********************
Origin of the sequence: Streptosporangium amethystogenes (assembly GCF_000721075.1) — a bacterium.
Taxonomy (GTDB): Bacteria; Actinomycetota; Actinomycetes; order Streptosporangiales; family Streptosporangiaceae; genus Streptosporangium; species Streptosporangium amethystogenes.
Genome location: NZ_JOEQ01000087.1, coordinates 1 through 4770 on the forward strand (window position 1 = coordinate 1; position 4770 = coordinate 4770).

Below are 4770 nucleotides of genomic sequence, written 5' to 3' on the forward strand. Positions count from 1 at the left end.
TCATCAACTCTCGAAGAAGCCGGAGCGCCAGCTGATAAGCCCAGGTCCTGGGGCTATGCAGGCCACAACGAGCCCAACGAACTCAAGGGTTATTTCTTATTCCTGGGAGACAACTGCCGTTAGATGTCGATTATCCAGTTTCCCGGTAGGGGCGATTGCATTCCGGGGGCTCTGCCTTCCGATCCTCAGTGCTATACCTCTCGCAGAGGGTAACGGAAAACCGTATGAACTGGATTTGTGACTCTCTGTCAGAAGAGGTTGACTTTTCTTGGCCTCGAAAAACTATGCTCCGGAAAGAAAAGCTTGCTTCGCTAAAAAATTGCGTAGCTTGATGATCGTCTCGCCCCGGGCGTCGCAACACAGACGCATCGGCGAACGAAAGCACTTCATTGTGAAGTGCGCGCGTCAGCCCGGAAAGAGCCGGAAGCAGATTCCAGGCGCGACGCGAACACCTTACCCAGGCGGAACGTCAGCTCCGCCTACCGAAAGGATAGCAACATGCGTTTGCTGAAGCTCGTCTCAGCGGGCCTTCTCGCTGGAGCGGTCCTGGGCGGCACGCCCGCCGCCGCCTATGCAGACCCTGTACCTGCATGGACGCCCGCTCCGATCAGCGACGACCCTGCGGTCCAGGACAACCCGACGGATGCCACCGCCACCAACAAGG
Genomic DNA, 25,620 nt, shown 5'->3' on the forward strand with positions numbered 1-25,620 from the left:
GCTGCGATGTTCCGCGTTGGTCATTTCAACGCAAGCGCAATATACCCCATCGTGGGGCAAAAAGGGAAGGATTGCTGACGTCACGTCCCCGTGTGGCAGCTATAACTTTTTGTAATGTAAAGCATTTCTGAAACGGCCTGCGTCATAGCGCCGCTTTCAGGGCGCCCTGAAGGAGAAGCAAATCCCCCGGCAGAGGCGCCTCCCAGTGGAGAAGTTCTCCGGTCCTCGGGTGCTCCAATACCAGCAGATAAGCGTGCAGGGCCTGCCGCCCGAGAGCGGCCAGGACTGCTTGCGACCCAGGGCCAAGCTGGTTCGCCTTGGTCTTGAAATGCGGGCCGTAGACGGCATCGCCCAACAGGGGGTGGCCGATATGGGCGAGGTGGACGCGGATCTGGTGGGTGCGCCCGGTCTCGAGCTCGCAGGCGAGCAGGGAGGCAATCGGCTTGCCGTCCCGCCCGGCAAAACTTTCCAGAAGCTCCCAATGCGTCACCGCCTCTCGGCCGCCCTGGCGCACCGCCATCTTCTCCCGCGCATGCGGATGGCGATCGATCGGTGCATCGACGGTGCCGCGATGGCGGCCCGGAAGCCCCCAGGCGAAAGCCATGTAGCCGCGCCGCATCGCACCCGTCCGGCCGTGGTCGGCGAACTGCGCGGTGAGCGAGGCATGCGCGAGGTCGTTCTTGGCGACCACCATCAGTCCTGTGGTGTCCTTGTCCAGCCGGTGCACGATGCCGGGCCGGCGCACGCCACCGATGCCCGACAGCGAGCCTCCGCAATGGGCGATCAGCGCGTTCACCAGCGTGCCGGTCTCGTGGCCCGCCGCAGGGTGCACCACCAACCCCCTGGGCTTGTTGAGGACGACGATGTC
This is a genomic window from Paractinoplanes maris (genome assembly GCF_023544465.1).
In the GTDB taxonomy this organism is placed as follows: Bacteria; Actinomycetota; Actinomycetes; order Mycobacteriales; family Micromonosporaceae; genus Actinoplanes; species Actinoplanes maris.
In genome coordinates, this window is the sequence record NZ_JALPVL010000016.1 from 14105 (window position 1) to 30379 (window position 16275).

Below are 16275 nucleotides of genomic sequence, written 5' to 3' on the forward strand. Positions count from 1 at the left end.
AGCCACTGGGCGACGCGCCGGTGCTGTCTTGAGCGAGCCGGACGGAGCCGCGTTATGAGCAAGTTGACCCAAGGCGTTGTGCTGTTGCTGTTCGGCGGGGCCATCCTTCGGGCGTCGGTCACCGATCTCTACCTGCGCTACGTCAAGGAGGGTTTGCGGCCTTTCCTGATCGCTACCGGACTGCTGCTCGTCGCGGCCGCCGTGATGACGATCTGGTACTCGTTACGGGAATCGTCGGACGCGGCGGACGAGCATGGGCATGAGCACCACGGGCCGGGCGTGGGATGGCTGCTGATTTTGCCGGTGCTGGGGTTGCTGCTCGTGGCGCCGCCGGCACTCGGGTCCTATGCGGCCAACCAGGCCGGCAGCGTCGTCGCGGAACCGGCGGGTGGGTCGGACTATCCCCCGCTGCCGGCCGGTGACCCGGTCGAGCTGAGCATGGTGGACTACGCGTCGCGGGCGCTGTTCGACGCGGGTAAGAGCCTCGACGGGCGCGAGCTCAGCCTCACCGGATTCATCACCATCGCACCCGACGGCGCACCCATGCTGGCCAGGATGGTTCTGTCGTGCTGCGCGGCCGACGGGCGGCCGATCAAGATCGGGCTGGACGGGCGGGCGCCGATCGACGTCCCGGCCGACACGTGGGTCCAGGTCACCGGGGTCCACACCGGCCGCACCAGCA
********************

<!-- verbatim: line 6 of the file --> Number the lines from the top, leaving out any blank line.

Genomic DNA, 25,620 nt, shown 5'->3' on the forward strand with positions numbered 1-25,620 from the left: